Kenny K. Royal

Close up photo of Kenny K Royals face
Kenny K. Royal

We love supporting local and this week we caught up with Arizona-based rapper Kenny K. Royal. At the end of February, he dropped the second single, “Hells Kitchen,” from his upcoming album. Let’s see what’s going on.

GayTucson: You’re a rapper, what brought you to, or was inspiring to get you on that path? How long have you wanted to be in music?

Kenny K. Royal: My best friend was already making music when we were in our teens and I remember thinking to myself “I’d love to do that too!”, but I can’t sing at all! So I decided to express myself musically through rap. My biggest inspiration in rap was Nicki Minaj. She inspired me to rap the way that I want to and not rap the way I thought I should due to the rappers out at the time when I was like 17/18.

GT: What were the biggest obstacles you overcame to get here?

KKR: My biggest obstacle has definitely been self-doubt. I question how good everything I write is and it stopped me from releasing music for a long time. I finally forced myself to just let it go and put my work out there. Even if it’s not “perfect” it’ll be even better to see my growth when looking back. And I have loved the journey so far.

GT: What thought went into the current iteration of yourself. You are gorgeous, glamorous, jet-setting. Give us a glimpse into how that vision came about,

Kenny K. Royal in a dark blue gown with a long white wit
Kenny K. Royal the glamorous!

KKR: Well as a teenager I was never able to express myself the way I really wanted in fear of homophobes and what family would think. I remember watching a show on Bravo or E! called “Tabatha Takes Over” with this hairstylist named Tabatha Coffey. She ALWAYS wore black. ALL Black with this platinum blonde hair. And I just remember always loving that aesthetic. There also was a running joke amongst my friends when I was younger about me being a dumb blonde and it lead me to bleach my hair blonde whenever I could.

As I got older and discovered myself and my style more, it’s just been my aesthetic to have blonde hair and black/white attire. I also love leopard print so I toss that in whenever I can. It’s made shopping for clothes soooo much easier.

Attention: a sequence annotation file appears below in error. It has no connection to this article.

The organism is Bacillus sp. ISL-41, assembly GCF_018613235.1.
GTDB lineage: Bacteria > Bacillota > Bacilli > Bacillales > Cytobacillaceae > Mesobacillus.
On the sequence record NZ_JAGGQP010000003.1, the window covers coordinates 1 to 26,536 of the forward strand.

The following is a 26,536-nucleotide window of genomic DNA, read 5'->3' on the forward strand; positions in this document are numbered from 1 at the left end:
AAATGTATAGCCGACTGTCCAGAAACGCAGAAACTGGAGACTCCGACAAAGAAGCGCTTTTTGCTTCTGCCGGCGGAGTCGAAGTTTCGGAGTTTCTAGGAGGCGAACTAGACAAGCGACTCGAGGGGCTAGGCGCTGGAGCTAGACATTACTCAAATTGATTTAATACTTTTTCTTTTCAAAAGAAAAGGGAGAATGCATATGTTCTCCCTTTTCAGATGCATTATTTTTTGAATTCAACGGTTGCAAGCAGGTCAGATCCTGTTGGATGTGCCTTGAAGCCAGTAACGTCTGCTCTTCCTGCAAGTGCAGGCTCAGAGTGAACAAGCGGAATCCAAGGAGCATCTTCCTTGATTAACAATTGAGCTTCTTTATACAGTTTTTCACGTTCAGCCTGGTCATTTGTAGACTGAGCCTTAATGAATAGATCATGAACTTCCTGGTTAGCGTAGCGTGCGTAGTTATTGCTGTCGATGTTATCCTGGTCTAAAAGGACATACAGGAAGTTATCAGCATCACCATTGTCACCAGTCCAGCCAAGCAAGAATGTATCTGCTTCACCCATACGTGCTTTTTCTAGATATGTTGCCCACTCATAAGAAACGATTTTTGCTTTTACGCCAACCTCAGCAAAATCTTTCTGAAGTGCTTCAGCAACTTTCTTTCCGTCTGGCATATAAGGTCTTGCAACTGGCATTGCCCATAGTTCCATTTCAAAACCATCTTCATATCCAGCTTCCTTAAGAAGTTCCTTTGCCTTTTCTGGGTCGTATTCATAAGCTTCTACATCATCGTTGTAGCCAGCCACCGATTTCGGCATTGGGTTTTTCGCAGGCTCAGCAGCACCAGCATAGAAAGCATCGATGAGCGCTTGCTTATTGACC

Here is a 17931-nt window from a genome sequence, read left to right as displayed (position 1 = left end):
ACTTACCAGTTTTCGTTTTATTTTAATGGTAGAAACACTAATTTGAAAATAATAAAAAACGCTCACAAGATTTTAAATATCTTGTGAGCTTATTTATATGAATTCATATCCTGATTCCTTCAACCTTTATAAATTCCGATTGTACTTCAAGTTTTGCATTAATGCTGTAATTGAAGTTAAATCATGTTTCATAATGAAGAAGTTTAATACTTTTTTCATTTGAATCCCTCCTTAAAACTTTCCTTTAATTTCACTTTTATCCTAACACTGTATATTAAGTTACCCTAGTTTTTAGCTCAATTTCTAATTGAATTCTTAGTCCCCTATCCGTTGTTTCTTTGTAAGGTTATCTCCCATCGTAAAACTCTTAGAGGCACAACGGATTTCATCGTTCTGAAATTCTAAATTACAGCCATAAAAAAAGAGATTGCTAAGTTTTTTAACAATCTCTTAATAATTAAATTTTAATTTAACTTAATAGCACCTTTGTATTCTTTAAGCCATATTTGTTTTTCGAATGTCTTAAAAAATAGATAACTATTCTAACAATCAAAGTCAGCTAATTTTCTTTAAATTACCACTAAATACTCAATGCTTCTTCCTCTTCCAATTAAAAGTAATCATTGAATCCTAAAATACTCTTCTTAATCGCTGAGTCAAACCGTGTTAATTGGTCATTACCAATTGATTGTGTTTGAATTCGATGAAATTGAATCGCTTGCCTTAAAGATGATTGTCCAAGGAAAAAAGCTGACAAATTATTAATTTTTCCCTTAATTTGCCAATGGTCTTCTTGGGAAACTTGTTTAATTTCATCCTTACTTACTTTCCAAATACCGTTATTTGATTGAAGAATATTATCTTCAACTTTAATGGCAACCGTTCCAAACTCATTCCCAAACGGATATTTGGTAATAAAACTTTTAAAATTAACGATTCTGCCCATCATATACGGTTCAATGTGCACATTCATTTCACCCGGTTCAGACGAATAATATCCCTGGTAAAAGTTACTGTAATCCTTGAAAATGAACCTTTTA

GT: How has life in the public sphere changed you? What do you do now that you didn’t before your life as a rapper?

KKR: I think hearing some people’s unfiltered opinions about your art is what changed the most. I used to make YouTube videos so I would get comments about me as a person and it didn’t really bother me. But, sometimes non-constructive criticism can put you in a mood. I try to not take it personally and move on because we live in a land of trolls online right now. I do appreciate constructive criticism though. To help me reflect, learn, and grow as an artist.

GT: If you could speak directly to the queer youth concerning a path in the arts, what advice would you give them?

KKR: Always stay true to yourself no matter what. Even at times where it seems that people hate you for being you, know that there are people you will meet and they will love you for being your authentic self. Dull your shine for no one.

GT: We love that. Has anyone else helped you along the way that you’d like that thank?

Kenny K. Royal against blueKKR: I’d love to thank so many of my family and friends who have supported me by listening to even one song. But special thanks to my best friend, Kimokeo, who got me wanting to write music in the first place. My fiancé, Aaron, is always telling me how proud he is of me for putting in this work and being a great support system. Another great friend, Solomon, who I observed putting out his own music and inspiring me to kick aside my self-doubt and just put my music out there. And my mom… for literally everything she’s ever done for me.

GT: Thank you so much for taking the time to talk to us!

To follow Kenny you can find him across these apps:

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Jenn Hopkins

Currently serves on the board of the Warehouse Arts Management Organization as the Toole Shed Studios Representative.
Jenn Hopkins

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Currently serves on the board of the Warehouse Arts Management Organization as the Toole Shed Studios Representative.